SDSU students and faculty collect letters from detained migrants

Letter collection seeks to humanize immigration to the United States.

Gian Matteo Sacchetti, Stephan Early, Jack Molmud, Mirella Lopez

San+Diego+State+students+read+letters+from+detained+migrants+aloud+on+Feb.+1+in+the+Conrad+Prebys+Aztec+Student+Union.+
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SDSU students and faculty collect letters from detained migrants

San Diego State students read letters from detained migrants aloud on Feb. 1 in the Conrad Prebys Aztec Student Union.

San Diego State students read letters from detained migrants aloud on Feb. 1 in the Conrad Prebys Aztec Student Union.

Alejandra Luna

San Diego State students read letters from detained migrants aloud on Feb. 1 in the Conrad Prebys Aztec Student Union.

Alejandra Luna

Alejandra Luna

San Diego State students read letters from detained migrants aloud on Feb. 1 in the Conrad Prebys Aztec Student Union.

by Jocelyn Moran, Managing Editor

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Luis, a 19-year old migrant from El Salvador, writes in a letter migrants are not what president Trump thinks they are.

San Diego State students and faculty participated in a research project aimed at depicting the conditions detained refugees and migrants are living under in the Otay Mesa Detention Center. They received hundreds of letters from detainees, and are continuing to receive them weekly.

“I would like the world to know that us migrants are: the hope of our families, the hope of our countries, the hope of a better society, the hope of a better world … and we are not what president Trump thinks we are,” wrote Luis, a 19-year-old man from El Salvador being detained at the Otay Mesa Detention Center, in a letter.

San Diego State students and faculty and members of the San Diego community formed Detainee Allies, a grassroots organization communicating with migrants and refugees through letters since July 2018. The detainees come from Latin American countries such as Honduras, El Salvador, Venezuela and Brazil, and even from as far away as Cameroon, Eritrea and China. The letters have been made available through a new SDSU library archive.

Sam Orndorff, a geography master’s student, said he decided to volunteer because human rights are something he cares about.

“For me, the bottom line is no one should be in detention for running for their lives,” Orndorff said. “And the majority of the letters, that is the case. They’re fleeing extreme violence.”

On Detainee Allies’ website, a few of these letters portraying  migrants’ lives are published. One of them is from Jesus M., a Mexican detainee who says he was fleeing Acapulco because of cartel violence. He claims he has been detained for nine months in Otay Mesa and doesn’t know anything about where his family is because he has been unable to get in touch with them due to the lack of change to make a call.

“I don’t have funds to buy coffee or soup (…) sometimes the food is no good and is sad (sic) going to sleep hungry,” Jesus wrote in the letter.

His letter is one of many depicting the conditions detainees are living under.

“We want to spread the word of what’s happening in this detention center,” Orndorff said.

The Report

The letters received led to a report that includes some of the migrants’ testimonies, as well as a list of mistreatments they experience.

From the letters received between July and November 2018, 49 described having contaminated or insufficient food, 16 reported forced labor and wage theft and 22 detailed medical neglect, according to the 22-page report.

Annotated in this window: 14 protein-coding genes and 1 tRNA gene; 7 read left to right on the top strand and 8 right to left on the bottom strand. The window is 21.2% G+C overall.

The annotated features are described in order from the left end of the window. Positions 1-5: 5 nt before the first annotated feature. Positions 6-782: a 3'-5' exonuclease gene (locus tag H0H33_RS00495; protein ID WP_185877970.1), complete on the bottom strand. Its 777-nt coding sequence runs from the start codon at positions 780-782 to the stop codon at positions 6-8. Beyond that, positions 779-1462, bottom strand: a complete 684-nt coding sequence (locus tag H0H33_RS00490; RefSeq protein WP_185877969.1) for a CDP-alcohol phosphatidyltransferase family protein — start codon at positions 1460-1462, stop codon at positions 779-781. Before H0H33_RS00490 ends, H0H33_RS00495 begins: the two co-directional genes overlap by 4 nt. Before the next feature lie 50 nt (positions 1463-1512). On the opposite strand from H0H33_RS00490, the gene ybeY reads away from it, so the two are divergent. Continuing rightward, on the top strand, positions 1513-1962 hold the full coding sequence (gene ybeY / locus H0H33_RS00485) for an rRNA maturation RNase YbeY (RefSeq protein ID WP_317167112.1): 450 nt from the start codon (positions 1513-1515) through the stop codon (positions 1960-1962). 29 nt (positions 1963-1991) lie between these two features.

“All of us detainees work in the janitorial department, yet we never receive our $1 per day salary. They just make us do the cleaning,” Bryan, one of the detainees, wrote in July 2018.

Communication between professor and detainee

In addition to receiving the letters, some volunteers were able to write directly to some of the refugees and migrants in the center. Geography assistant professor Anne-Marie Debbané was even able to visit a man who wrote one of the letters.

The man, Achiri Nelson Geh, is a detainee from Southern Cameroons — in the northwest part of the country of Cameroon — seeking asylum in the U.S. after he was forced to flee persecution on account of his participation in the anglophone independence movement. He has been detained for the last 21 months, held until he can accumulate $50,000 for a bond.

Debbané said after writing back and forth with him, he put her under his list of visitors and she was able to meet him face-to-face.

“It was really daunting the first time I went to the visitation center because it’s one thing to read about what’s going on, it’s a whole different thing to experience it,” Debbané said. “It increased my outrage at how people were being criminalized and incarcerated this way. And this feeling actually intensified more every time I went.”

She said one day at 5 a.m., she received a phone call from Geh, saying he was being moved from the Otay Mesa Detention Center, but that he did not know where he was going.

Debbané said Geh is now being held in a detention center in Alabama, but she still maintains communication with him.

“We are friends,” Debbané said. “It’s considered the kind of communication and interaction you would have with a friend. We’ve had video calls as well.”

The report has been sent to political leaders such as senators Elizabeth Warren, Kamala Harris and Cory Booker, and California Gov. Gavin Newsom.  

“We want to humanize people who are completely dehumanized and marginalized in our society by telling their stories,” Orndorff said. “In a more radical and more broad sense, we want to decriminalize immigration so that it’s not a crime, and you should not be detained for seeking refuge or asylum or even seeking to improve your life, you should not be treated as a criminal.”

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